Disjoint union

From Citizendium
Jump to navigation Jump to search
This article is developing and not approved.
Main Article
Related Articles  [?]
Bibliography  [?]
External Links  [?]
Citable Version  [?]
This editable Main Article is under development and subject to a disclaimer.

In mathematics, the disjoint union of two sets X and Y is a set which contains "copies" of each of X and Y: it is denoted or, less often, .

There are injection maps in1 and in2 from X and Y to the disjoint union, which are injective functions with disjoint images.

If X and Y are disjoint, then the usual union is also a disjoint union. In general, the disjoint union can be realised in a number of ways, for example as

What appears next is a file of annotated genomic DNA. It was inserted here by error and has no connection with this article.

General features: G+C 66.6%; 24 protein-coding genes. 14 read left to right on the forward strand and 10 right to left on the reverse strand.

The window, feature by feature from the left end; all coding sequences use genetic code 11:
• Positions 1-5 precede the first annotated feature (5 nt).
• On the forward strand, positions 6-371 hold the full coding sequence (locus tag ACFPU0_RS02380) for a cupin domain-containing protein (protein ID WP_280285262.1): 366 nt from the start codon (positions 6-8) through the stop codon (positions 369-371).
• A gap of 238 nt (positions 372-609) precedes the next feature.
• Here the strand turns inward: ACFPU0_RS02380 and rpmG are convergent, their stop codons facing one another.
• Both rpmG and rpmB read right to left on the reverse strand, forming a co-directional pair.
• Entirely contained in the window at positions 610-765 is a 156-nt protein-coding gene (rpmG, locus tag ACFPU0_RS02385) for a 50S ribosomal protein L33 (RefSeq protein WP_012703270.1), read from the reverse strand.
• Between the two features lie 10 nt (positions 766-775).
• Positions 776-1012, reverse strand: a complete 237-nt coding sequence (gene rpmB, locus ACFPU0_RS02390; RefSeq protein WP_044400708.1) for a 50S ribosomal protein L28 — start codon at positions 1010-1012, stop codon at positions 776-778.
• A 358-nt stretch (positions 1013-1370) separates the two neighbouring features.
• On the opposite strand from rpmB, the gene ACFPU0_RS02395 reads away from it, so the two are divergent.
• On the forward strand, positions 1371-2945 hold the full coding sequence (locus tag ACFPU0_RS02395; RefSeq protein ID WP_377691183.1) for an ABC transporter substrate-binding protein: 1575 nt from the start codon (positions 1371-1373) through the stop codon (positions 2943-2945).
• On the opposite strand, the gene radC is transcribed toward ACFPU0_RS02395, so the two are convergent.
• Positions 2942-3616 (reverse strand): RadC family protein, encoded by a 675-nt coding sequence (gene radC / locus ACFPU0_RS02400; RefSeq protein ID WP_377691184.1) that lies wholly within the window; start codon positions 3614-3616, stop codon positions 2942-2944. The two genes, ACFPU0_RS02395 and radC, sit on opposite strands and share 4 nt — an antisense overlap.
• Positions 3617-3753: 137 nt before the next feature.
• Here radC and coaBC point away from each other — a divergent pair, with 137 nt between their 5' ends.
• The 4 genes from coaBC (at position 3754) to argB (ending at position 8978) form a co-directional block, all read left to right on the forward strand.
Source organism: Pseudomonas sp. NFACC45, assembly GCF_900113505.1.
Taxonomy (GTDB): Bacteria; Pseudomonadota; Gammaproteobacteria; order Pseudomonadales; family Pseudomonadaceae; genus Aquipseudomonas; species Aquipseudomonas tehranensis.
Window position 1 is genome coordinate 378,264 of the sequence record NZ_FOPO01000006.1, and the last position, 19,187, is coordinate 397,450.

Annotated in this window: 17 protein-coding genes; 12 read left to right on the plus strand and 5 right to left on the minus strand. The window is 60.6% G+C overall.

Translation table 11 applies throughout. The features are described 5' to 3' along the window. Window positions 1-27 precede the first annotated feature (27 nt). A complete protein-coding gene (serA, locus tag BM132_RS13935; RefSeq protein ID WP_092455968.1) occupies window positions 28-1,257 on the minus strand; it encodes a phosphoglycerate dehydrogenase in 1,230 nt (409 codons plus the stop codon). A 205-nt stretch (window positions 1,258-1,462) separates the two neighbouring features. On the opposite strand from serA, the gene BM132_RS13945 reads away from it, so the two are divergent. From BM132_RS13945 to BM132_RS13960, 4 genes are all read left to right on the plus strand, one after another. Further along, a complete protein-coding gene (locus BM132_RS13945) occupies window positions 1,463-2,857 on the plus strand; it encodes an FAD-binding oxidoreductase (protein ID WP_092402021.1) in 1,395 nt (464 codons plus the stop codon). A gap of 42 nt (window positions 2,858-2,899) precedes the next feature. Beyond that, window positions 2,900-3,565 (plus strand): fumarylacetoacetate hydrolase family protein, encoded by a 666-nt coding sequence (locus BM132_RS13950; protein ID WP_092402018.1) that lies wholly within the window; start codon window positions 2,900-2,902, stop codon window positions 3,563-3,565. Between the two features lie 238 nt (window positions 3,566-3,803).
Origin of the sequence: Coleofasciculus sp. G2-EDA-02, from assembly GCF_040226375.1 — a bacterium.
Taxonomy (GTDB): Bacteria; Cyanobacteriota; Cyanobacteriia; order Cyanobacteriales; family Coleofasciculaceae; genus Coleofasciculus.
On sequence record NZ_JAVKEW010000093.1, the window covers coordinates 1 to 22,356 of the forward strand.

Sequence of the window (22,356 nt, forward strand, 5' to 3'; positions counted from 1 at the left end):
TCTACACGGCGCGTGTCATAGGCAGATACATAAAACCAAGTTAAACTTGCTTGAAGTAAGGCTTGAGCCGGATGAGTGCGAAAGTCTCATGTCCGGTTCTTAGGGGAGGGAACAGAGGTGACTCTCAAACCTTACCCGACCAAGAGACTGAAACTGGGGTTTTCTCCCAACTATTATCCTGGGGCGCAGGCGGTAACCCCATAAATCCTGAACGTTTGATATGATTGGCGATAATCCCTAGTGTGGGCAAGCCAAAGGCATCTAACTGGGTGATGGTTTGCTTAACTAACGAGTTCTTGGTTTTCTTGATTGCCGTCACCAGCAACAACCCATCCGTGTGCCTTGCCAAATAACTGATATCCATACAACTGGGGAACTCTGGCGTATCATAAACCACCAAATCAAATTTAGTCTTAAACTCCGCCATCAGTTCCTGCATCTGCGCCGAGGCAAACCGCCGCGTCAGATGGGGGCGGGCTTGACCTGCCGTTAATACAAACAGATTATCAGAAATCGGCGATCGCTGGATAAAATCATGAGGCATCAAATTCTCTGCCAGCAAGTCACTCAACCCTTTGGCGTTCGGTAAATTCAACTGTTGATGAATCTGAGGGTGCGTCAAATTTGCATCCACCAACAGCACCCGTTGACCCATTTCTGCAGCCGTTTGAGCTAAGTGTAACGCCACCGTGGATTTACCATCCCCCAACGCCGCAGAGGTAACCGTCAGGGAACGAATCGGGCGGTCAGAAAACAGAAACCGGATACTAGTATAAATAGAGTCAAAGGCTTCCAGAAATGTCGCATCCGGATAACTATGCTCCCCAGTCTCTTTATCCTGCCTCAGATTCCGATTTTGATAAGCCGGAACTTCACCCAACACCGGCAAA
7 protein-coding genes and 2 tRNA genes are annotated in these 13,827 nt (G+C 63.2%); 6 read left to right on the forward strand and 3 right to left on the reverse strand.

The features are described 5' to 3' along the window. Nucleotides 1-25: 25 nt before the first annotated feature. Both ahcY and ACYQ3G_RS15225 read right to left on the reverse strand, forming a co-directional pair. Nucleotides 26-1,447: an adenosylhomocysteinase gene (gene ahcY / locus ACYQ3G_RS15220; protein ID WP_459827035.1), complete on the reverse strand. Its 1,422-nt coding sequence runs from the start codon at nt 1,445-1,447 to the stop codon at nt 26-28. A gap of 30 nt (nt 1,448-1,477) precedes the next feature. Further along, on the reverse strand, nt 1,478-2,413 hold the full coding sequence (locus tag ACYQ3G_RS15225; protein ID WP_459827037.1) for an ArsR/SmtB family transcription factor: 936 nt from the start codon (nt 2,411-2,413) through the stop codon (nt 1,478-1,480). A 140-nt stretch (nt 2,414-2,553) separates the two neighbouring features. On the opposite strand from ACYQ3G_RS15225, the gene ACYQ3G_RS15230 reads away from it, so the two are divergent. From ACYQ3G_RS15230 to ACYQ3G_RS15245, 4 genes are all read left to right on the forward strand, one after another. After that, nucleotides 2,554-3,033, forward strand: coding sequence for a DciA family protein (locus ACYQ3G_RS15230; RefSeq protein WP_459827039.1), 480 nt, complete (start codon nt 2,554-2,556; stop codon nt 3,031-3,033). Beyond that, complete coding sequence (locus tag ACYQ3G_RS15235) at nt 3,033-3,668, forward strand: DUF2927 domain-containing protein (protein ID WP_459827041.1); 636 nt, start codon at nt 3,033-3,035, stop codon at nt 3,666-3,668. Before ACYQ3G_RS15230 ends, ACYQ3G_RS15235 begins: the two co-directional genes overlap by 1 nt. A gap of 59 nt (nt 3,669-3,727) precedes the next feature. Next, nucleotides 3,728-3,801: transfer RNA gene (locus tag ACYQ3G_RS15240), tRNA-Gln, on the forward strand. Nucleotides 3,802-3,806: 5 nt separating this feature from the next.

The disjoint union has a universal property: if there is a set Z with maps and , then there is a map such that the compositions and .

The disjoint union is commutative, in the sense that there is a natural bijection between and ; it is associative again in the sense that there is a natural bijection between and .

General unions

The disjoint union of any finite number of sets may be defined inductively, as

The disjoint union of a general family of sets Xλ as λ ranges over a general index set Λ may be defined as